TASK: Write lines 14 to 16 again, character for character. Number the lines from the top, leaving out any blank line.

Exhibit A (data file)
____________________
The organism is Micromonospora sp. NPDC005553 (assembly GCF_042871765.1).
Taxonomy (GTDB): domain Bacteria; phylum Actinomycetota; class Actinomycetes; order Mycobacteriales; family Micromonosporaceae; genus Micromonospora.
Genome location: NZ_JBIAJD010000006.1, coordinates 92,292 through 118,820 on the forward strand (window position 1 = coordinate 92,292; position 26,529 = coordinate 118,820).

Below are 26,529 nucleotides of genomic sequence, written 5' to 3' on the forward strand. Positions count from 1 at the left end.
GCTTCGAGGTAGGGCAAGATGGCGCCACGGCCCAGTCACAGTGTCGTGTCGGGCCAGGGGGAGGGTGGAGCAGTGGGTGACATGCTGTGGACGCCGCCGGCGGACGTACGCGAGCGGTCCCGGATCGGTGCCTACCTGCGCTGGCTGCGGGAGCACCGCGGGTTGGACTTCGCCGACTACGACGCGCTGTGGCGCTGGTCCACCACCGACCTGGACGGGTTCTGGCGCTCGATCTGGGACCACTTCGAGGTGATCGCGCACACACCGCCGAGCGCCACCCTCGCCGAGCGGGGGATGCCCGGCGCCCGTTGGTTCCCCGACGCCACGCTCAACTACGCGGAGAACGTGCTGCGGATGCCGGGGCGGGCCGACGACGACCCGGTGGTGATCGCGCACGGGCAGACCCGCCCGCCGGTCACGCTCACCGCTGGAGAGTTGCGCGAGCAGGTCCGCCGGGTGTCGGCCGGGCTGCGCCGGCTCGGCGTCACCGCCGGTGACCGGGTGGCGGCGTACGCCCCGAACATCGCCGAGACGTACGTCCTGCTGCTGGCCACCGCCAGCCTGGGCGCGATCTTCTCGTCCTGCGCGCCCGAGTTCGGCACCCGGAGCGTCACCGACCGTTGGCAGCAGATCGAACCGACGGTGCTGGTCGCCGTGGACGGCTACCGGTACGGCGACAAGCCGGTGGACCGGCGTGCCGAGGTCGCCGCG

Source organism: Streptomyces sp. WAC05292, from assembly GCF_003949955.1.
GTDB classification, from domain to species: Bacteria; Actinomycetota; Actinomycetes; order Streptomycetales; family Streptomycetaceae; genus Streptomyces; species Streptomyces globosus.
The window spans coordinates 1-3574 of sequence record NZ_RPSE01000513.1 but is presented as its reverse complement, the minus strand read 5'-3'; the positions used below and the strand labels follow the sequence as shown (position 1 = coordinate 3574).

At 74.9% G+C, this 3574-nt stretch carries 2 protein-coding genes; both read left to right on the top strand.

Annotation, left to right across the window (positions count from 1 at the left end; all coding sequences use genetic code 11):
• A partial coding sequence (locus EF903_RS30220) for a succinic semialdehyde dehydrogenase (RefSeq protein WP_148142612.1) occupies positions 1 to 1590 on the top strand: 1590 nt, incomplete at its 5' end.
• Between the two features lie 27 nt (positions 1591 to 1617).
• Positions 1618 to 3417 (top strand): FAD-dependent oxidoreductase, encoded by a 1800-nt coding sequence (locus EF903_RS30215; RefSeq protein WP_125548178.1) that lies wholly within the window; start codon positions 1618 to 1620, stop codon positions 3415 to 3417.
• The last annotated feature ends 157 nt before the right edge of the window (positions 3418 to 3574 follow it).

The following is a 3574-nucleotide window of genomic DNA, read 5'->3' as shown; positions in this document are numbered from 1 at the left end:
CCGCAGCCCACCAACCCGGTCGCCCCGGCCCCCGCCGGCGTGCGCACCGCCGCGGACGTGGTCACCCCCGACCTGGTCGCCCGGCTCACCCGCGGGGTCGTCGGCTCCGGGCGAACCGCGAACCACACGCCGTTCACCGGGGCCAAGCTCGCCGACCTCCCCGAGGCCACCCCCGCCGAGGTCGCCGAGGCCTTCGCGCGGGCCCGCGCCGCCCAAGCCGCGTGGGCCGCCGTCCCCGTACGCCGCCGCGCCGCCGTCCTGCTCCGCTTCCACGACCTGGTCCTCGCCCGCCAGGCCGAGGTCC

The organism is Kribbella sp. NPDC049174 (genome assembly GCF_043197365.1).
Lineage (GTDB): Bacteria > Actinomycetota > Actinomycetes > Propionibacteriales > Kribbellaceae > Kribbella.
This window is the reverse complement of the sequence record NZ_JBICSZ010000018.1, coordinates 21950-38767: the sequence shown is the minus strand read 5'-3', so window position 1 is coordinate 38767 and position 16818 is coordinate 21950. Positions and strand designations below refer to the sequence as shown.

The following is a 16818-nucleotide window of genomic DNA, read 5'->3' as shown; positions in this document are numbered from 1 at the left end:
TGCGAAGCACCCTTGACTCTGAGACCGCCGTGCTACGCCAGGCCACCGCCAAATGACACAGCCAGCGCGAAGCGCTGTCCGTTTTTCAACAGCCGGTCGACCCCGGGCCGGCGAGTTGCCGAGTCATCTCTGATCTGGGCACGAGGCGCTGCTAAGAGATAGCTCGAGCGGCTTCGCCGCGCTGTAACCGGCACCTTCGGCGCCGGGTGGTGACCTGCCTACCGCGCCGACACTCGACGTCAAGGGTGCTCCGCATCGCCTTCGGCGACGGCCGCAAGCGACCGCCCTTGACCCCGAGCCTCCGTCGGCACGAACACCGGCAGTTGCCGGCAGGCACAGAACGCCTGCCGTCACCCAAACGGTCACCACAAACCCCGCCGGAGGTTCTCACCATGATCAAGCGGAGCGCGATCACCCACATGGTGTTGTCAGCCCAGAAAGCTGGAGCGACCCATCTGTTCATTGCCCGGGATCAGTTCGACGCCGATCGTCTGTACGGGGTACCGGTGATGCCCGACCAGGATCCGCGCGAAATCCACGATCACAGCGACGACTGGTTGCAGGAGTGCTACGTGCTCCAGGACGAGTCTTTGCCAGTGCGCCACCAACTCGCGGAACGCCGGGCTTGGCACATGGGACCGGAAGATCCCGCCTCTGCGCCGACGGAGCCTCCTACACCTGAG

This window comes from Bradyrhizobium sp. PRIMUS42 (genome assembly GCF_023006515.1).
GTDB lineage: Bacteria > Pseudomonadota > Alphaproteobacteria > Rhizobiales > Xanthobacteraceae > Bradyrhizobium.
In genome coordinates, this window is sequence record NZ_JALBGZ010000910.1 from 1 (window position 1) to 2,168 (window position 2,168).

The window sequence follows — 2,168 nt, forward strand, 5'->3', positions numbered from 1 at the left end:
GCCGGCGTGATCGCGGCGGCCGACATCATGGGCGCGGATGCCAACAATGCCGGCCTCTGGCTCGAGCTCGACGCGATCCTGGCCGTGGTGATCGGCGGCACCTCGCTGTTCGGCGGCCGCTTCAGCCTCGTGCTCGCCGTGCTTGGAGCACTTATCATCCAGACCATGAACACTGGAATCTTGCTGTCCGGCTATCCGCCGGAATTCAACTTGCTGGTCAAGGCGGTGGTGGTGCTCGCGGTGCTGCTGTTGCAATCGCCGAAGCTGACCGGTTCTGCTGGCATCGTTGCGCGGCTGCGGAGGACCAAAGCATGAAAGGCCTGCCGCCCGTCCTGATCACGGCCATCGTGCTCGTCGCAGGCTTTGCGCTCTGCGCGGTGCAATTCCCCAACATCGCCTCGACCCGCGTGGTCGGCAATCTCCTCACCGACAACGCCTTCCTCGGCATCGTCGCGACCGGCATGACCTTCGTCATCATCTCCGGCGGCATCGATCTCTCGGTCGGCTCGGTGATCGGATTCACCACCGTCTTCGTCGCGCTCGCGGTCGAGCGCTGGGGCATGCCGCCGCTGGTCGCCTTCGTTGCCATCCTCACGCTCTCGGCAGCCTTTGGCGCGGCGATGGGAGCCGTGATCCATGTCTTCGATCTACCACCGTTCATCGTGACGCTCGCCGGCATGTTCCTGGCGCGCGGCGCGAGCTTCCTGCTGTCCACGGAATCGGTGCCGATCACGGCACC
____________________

• The last annotated feature ends 157 nt before the right edge of the window (positions 3418 to 3574 follow it).

The following is a 3574-nucleotide window of genomic DNA, read 5'->3' as shown; positions in this document are numbered from 1 at the left end:
CCGCAGCCCACCAACCCGGTCGCCCCGGCCCCCGCCGGCGTGCGCACCGCCGCGGACGTGGTCACCCCCGACCTGGTCGCCCGGCTCACCCGCGGGGTCGTCGGCTCCGGGCGAACCGCGAACCACACGCCGTTCACCGGGGCCAAGCTCGCCGACCTCCCCGAGGCCACCCCCGCCGAGGTCGCCGAGGCCTTCGCGCGGGCCCGCGCCGCCCAAGCCGCGTGGGCCGCCGTCCCCGTACGCCGCCGCGCCGCCGTCCTGCTCCGCTTCCACGACCTGGTCCTCGCCCGCCAGGCCGAGGTCC